Why the 1-2-3-4 method prevents wasted time in choosing the right print supplier

Do you like rock music?

Do you remember the Ramones?

The Ramones were known for their short songs, their lightening pace and the fact that they counted in every song with a “1-2-3-4”.

And it’s the 1-2-3-4 that print buyers need to remember

Make sure your supplier evaluation rocks with the 1-2-3-4 method

Because this is the best way to carry swift but effective supplier evaluation.

Print buyers who use the 1-2-3-4 supplier evaluation method will retain better control over their time.  And that means they will be able to achieve more.  And they’ll be able to create great partnerships with their print suppliers.

Print buyers who do not use the 1-2-3-4 method won’t have the same time to concentrate on great partnerships.  And that’s because they’ll spending far more time than they need to on the wrong bits of supplier evaluation.  They won’t be in control of their time management.  And they won’t achieve as much from their job roles.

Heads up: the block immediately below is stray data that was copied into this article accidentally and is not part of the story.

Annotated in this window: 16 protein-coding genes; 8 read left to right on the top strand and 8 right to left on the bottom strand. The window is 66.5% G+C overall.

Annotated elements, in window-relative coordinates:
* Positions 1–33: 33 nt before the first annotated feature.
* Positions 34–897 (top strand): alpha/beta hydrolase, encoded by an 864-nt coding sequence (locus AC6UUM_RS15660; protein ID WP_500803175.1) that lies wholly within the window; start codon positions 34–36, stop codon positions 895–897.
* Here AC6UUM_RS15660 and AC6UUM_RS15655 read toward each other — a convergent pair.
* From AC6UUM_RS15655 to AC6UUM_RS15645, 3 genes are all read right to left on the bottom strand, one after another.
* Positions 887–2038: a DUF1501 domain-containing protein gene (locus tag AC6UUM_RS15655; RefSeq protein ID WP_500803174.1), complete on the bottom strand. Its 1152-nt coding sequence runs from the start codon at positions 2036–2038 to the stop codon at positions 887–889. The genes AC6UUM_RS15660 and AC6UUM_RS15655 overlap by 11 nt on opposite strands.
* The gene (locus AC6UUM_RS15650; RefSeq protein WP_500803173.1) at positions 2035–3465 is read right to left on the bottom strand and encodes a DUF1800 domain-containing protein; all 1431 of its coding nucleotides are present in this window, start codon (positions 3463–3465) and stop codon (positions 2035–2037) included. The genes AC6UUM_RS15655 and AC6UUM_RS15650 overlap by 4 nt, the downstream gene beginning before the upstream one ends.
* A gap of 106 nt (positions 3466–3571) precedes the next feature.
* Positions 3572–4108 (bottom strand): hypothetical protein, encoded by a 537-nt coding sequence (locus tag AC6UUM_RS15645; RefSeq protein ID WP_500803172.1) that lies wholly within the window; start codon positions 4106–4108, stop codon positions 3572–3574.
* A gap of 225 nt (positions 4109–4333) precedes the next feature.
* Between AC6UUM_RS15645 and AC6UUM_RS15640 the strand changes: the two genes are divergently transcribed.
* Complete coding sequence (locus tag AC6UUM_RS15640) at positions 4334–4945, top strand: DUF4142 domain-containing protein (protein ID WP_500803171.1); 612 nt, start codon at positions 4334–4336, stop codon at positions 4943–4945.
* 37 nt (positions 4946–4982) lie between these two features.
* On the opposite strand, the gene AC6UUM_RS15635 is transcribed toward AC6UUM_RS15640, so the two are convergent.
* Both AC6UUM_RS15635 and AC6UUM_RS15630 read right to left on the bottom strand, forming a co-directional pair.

If you want to choose suppliers quickly and easily, you’ll need to use the 1-2-3-4 method.

So what is the 1-2-3-4 method?

It is a four stage method for choosing suppliers.  The problem with traditional methods is that they involve the print buyer in long meetings with suppliers.  And these meetings frequently turn out to be pointless.  So far too long is spent engaging with suppliers who are not suitable.  The 1-2-3-4 method makes sure that you spend your time wisely when you are looking at new print suppliers.

Let’s look at each of the four sections used in this process.  Many supplier evaluation programmes start with talking to a print company.  The 1-2-3-4 method starts with a form.

Evaluation form

The first part of the supplier evaluation process starts with an evaluation form.  This means that a print buyer swiftly gains all the details that they need to know about a printer.  And that means that any unsuitable suppliers can be quickly rejected before any lengthy conversations start.